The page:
Skip to main content

ECFA not involving farm produce market opening issue, not to impact Taiwan agriculture


  In response to media report that "ECFA to impact agriculture, benefit China to Taiwan's
disadvantage," the Council of Agriculture (COA) said on November 1 the government has repeatedly
reiterated its position on the cross-strait ECFA that the Taiwan market will not further open to
mainland Chinese farm produce and the issue of agricultural market opening has not been included
in ECFA negotiations, therefore signing ECFA will not impact Taiwan's agriculture. Taiwan will
also establish a negotiation mechanism for agricultural intellectual property rights to facilitate
Taiwanese farm produce exports to mainland China and protect local farmers' interests, added the

  The Council noted that in order to safeguard the development of local agriculture, the
administration under President Ma Ying-jeou has not opened the Taiwan market to additional farm
produce from mainland China since its inauguration in May 2008. Taiwan enjoyed an overall trade
surplus of US$42.57 billion with mainland China in 2008, but had a deficit of US$280 million in
farm produce trade, according to customs statistics. Although Taiwan imported US$720 million worth
of farm produce from mainland China, most of the imported items were lumber, grains and other
agricultural products not produced but needed in Taiwan, so the structure of imports was in
Taiwan's favor.

  The bases on which various sources quantitified the ECFA economic benefits are quite different,
therefore media have to be very cautious when quoting these assessments, said the COA, citing for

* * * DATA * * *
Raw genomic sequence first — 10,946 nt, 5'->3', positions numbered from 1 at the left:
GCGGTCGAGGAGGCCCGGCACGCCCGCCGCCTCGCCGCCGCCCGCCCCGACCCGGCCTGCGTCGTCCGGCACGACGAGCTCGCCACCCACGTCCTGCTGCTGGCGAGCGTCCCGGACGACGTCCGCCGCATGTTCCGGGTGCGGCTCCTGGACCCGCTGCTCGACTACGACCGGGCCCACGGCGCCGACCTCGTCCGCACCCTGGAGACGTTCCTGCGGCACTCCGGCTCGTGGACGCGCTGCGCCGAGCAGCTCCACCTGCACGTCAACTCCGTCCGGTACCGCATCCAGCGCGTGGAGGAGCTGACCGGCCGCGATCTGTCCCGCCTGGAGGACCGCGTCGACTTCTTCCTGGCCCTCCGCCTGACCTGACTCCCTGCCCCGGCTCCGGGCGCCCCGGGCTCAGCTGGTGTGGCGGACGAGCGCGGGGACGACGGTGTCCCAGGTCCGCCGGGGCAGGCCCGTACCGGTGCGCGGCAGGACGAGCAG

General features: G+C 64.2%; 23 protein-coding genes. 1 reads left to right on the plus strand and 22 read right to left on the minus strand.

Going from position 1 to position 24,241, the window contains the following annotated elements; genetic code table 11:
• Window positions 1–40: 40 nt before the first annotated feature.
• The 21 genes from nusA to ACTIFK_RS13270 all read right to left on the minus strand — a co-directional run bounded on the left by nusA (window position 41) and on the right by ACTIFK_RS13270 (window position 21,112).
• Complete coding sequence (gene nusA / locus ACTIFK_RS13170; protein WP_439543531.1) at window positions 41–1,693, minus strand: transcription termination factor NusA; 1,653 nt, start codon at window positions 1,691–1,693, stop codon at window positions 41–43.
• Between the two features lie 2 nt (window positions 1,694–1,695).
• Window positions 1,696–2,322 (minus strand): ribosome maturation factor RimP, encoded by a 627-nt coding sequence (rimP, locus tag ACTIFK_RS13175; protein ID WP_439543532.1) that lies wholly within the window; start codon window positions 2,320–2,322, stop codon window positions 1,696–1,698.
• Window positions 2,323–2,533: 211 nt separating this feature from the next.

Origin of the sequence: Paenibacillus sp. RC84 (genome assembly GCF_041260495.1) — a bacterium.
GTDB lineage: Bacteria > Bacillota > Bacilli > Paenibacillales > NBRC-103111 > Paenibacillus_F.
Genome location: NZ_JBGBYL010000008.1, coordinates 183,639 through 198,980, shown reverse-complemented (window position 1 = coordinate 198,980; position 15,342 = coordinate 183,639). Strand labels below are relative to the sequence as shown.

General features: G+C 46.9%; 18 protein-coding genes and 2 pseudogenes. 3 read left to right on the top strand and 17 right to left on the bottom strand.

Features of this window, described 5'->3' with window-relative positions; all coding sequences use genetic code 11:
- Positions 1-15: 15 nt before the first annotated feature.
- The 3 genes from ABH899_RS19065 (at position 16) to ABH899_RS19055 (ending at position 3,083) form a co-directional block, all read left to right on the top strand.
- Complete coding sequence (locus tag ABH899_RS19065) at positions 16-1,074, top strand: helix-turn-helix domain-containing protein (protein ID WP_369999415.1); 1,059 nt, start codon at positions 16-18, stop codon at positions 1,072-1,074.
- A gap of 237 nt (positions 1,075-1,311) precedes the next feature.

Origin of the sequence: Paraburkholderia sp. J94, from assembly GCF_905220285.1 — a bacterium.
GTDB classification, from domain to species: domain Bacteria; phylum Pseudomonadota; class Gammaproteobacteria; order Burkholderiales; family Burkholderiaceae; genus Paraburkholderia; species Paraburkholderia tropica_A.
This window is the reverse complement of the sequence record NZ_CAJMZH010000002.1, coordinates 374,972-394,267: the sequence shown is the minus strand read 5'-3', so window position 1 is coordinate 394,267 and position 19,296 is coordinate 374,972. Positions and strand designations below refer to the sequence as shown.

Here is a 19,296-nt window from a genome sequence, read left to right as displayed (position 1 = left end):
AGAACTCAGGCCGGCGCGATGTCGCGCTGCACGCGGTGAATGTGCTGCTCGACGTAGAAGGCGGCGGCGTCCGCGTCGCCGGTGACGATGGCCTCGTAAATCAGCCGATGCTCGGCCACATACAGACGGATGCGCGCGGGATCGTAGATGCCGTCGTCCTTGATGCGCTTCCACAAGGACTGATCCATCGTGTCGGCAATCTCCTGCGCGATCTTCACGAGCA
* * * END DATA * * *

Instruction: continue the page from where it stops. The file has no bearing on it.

example the media report using the assessment by a scholar based on the hypothesis that the
government will lift controls to completely open its market which, of course, will impact Taiwan's
agriculture. Under the precondition that the agricultural sector maintains its status quo and import
controls on the industrial sector are lifted, Taiwan's GDP will grow by 1.72% after signing ECFA
with mainland China, according to an assessment made for the Ministry of Economic Affairs by Chung
Hua Institution for Economic Research.    

  According to "The study report on cross-strait economic cooperation agreement" released by China's
Ministry of Commerce in October 2009, mainland China's exports of such farm produce as grains,
animals and animal products will increase after the signing of ECFA. The COA pointed out that the
ministry has included in its study Taiwan's market opening to farm produce imports, but the
government in Taipei has insisted on its position that not to further increase import items of farm
produce from mainland China, so its Ministry of Commerce has overestimated the effects in
its report.

  As to the 50% growth of Taiwan's aquatic products trade deficit with mainland China, the COA said
that's because mainland aquatic products which had previously entered the Taiwan market through such
illegal channels as smuggling and transactions at sea have been imported through customs since the
Coast Guard Administration reincorced its efforts to stop such irregularities in recent years.
Increased imports of mainland aquatic products reflected the concrete results of government
anti-smuggling efforts. In order to protect the interests of Taiwanese farmers and fishermen, the COA
will continue to coordinate concerned government agencies enhancing the anti-smuggling efforts.

  The COA noted that the government has reiterated many times its principle of "three nos and three
wants" regarding the signing of ECFA, specifically indicating that it "will not add farm produce items
to be imported" from mainland China, and that protection of farmer interests will definitely be a top
government consideration when negotiating for the signing of ECFA in the future.